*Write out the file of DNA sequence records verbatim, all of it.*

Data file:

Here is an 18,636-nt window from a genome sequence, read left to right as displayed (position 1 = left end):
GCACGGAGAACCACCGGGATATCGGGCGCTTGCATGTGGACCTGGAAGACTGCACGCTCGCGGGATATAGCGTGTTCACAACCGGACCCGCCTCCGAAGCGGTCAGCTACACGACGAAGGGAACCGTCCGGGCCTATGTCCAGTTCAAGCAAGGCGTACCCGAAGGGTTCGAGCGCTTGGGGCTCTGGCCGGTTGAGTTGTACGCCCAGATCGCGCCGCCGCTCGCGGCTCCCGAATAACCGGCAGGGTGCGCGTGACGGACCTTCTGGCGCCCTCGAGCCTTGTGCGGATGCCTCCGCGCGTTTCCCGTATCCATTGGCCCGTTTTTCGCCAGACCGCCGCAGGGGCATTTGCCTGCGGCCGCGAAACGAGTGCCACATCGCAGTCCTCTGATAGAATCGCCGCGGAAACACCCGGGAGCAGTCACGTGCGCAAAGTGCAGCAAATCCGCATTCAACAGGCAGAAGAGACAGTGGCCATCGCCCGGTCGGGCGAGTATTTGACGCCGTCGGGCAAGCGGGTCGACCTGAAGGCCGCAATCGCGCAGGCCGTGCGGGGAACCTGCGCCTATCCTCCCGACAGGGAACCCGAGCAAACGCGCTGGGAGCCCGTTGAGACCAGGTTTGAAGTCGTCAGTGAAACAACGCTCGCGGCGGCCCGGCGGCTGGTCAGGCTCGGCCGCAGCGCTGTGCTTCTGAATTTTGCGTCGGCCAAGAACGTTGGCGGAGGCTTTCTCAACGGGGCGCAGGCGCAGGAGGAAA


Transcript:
Here is an 18,636-nt window from a genome sequence, read left to right as displayed (position 1 = left end):
GCACGGAGAACCACCGGGATATCGGGCGCTTGCATGTGGACCTGGAAGACTGCACGCTCGCGGGATATAGCGTGTTCACAACCGGACCCGCCTCCGAAGCGGTCAGCTACACGACGAAGGGAACCGTCCGGGCCTATGTCCAGTTCAAGCAAGGCGTACCCGAAGGGTTCGAGCGCTTGGGGCTCTGGCCGGTTGAGTTGTACGCCCAGATCGCGCCGCCGCTCGCGGCTCCCGAATAACCGGCAGGGTGCGCGTGACGGACCTTCTGGCGCCCTCGAGCCTTGTGCGGATGCCTCCGCGCGTTTCCCGTATCCATTGGCCCGTTTTTCGCCAGACCGCCGCAGGGGCATTTGCCTGCGGCCGCGAAACGAGTGCCACATCGCAGTCCTCTGATAGAATCGCCGCGGAAACACCCGGGAGCAGTCACGTGCGCAAAGTGCAGCAAATCCGCATTCAACAGGCAGAAGAGACAGTGGCCATCGCCCGGTCGGGCGAGTATTTGACGCCGTCGGGCAAGCGGGTCGACCTGAAGGCCGCAATCGCGCAGGCCGTGCGGGGAACCTGCGCCTATCCTCCCGACAGGGAACCCGAGCAAACGCGCTGGGAGCCCGTTGAGACCAGGTTTGAAGTCGTCAGTGAAACAACGCTCGCGGCGGCCCGGCGGCTGGTCAGGCTCGGCCGCAGCGCTGTGCTTCTGAATTTTGCGTCGGCCAAGAACGTTGGCGGAGGCTTTCTCAACGGGGCGCAGGCGCAGGAGGAAA